Ruaidhri O'Connor: Crunch time for Irish provinces this weekend with season on line
It has been a curious European season so far but this week should establish some sense of order.
The fallout from the Paris attacks and subsequent match cancellations mean no one knows where they really stand ahead of the back-to-back fixtures that have traditionally represented the 'moving weeks' in the old Heineken Cup.
The World Cup lingers over everything and appears to be affecting the Guinness PRO12 clubs more than most.
Unless Leinster beat Toulon in both of their matches, they'll be gone before the festive season kicks into gear, while we'll know a lot more about an unreliable Munster side after they take on Leicester Tigers twice in eight days.
Les Kiss's Ulster are in need of a major improvement if they are to pick up the pieces of their embarrassing loss to Saracens, but have a game in hand against Oyonnax to help; while Connacht can take control of their Challenge Cup pool against a relegation-threatened Newcastle Falcons side in the next fortnight.
The club season has struggled to emerge from beneath the shadow of the World Cup, but if Irish interest is to last beyond January then form and results must improve quickly.
They all have experience on their side and are well-used to the nuances of the back-to-back games, but given the tightening of the margins since the number of teams was reduced before last season, thee is little room for error.
So, how do they stand ahead of the most important fortnight of the season?
The Stade Felix Mayol is not a venue a team wants to visit when looking for form and a result.
Leinster got Saturday off as a result of Storm Desmond's visit to Glasgow and, although his squad spent the weekend travelling over and back to Scotland, Leo Cullen might welcome the respite from a trying schedule.
Still, having returned to winning ways against Ulster he could have done with another game to help build confidence and structures.
Munster coach Anthony Foley lamented his side's free weekend when their game against Stade Francais was postponed and felt the long gap had affected his team against Connacht and, given their poor performances, it is clear that there are Leinster players who need to play themselves into form.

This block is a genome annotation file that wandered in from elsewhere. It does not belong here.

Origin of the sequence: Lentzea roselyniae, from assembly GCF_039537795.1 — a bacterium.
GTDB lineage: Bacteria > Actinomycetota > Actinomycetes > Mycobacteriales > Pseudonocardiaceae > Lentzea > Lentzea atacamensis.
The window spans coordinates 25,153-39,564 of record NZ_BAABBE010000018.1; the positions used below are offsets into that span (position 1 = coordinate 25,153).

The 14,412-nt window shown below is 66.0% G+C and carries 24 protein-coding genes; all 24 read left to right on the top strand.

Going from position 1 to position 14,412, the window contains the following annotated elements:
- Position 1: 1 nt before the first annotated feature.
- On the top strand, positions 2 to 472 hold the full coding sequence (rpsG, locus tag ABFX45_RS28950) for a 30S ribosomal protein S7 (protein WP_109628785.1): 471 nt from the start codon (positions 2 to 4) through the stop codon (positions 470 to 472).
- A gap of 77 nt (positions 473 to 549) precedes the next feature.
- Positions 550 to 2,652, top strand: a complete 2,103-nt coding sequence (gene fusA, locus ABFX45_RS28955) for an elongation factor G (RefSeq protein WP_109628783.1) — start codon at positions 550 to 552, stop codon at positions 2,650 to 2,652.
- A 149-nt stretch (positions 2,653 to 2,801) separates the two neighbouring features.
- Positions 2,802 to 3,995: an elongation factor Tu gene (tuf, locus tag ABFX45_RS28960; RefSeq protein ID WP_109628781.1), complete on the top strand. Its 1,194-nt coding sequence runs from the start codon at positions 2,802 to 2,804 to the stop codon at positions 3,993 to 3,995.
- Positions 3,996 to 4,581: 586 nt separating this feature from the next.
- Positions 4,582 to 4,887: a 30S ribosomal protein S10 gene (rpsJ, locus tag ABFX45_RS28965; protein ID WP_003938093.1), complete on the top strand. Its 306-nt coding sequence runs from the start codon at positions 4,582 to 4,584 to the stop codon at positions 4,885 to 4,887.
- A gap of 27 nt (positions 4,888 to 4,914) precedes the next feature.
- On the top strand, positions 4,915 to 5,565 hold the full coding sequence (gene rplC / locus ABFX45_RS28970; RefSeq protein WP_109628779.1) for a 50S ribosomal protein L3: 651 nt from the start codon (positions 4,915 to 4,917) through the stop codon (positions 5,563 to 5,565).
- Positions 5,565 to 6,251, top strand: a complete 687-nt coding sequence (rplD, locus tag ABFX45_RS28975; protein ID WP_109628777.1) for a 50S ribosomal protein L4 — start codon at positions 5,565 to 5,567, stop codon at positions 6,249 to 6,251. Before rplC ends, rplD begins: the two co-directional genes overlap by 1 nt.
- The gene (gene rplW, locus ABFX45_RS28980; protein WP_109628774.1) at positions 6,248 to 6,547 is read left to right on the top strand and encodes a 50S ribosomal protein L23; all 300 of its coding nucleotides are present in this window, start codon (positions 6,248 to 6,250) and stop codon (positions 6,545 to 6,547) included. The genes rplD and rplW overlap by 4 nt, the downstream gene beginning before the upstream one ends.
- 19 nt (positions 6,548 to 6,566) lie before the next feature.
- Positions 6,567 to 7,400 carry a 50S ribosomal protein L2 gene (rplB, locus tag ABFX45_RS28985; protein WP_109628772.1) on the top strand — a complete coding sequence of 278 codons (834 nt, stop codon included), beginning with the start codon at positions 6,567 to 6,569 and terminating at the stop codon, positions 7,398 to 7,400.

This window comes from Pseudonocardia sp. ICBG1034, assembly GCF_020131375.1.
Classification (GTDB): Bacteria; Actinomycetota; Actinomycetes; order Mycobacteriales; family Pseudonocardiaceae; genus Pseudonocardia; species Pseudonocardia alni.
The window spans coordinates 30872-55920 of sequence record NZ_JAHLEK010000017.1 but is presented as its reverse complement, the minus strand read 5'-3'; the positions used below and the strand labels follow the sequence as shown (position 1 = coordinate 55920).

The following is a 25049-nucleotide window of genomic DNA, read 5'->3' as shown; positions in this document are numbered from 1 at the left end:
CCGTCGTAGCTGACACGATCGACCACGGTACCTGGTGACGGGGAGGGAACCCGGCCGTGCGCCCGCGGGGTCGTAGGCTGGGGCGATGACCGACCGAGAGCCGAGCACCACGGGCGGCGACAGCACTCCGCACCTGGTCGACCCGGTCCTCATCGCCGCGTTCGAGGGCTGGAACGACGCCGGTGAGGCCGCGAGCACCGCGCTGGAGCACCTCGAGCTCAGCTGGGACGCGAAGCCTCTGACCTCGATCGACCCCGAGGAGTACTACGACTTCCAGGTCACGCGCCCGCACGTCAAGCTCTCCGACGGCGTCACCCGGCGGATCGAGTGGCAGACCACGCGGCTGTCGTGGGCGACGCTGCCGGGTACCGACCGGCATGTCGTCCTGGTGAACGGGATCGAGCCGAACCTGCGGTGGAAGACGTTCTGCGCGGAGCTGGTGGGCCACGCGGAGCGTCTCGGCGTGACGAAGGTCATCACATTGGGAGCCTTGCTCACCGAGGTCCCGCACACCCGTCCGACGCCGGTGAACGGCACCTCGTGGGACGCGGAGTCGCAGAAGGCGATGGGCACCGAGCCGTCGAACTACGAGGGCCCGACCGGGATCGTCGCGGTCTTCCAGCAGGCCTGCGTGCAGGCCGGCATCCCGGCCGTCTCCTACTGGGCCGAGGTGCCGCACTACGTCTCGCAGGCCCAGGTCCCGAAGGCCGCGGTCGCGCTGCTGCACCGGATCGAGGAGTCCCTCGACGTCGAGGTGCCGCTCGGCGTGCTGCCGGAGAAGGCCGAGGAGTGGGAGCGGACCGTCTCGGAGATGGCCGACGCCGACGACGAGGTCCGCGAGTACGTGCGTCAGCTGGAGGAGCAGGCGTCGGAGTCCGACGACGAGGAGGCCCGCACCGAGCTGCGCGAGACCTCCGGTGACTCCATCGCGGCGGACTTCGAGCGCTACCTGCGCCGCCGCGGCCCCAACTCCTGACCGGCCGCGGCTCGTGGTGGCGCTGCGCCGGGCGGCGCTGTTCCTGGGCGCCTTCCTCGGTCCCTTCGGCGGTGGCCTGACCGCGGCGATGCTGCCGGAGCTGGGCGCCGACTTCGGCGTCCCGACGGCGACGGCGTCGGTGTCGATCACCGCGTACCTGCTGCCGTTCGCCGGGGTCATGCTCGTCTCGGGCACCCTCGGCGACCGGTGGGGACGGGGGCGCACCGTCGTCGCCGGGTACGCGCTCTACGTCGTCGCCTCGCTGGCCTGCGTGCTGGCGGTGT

On Saturday, Toulon handed Ma'a Nonu his debut in a ridiculously strong backline to go with a formidable pack and it's no surprise that Agen gave up eight tries on their visit to the naval port town.
Leinster know all about Toulon and can draw solace from the fact that they took the four-in-a-row chasing club to extra-time in Marseille last year. Having played them in the knock-out stages in the last two seasons, they are aware of the few weaknesses the champions possess and will be determined to right some wrongs.
Last season's defeat by Leicester Tigers was the first time Toulon ever lost a back-to-back game and their comprehensive loss to Wasps has put them on the back-foot. They responded to that defeat by destroying Clermont away.
Leinster's back-to-back record in the same period shows signs of their European decline since their three titles in four years.
They have failed to win both since hammering Bath at the Aviva Stadium in 2012; losing twice to Clermont a year later, and sharing one apiece with Northampton in 2014 and Harlequins last season.
Any hope of reaching the knock-outs rests on the unlikely scenario of getting results in the two Toulon games and Wasps beating Bath home and away which could open up a second-placed slot.
It's a stretch, but it's all they've got.
Ireland's best hope of a quarter-final, the postponement of Munster's visit to Stade Francais has left the southerners in something of a European limbo.
They got a bonus point against Treviso in wretched conditions on the opening weekend, but didn't play well while doing so. Defeat by Connacht at home has opened them up to criticism, while Anthony Foley opted to rest most of his front-liners for yesterday's trip to Newport.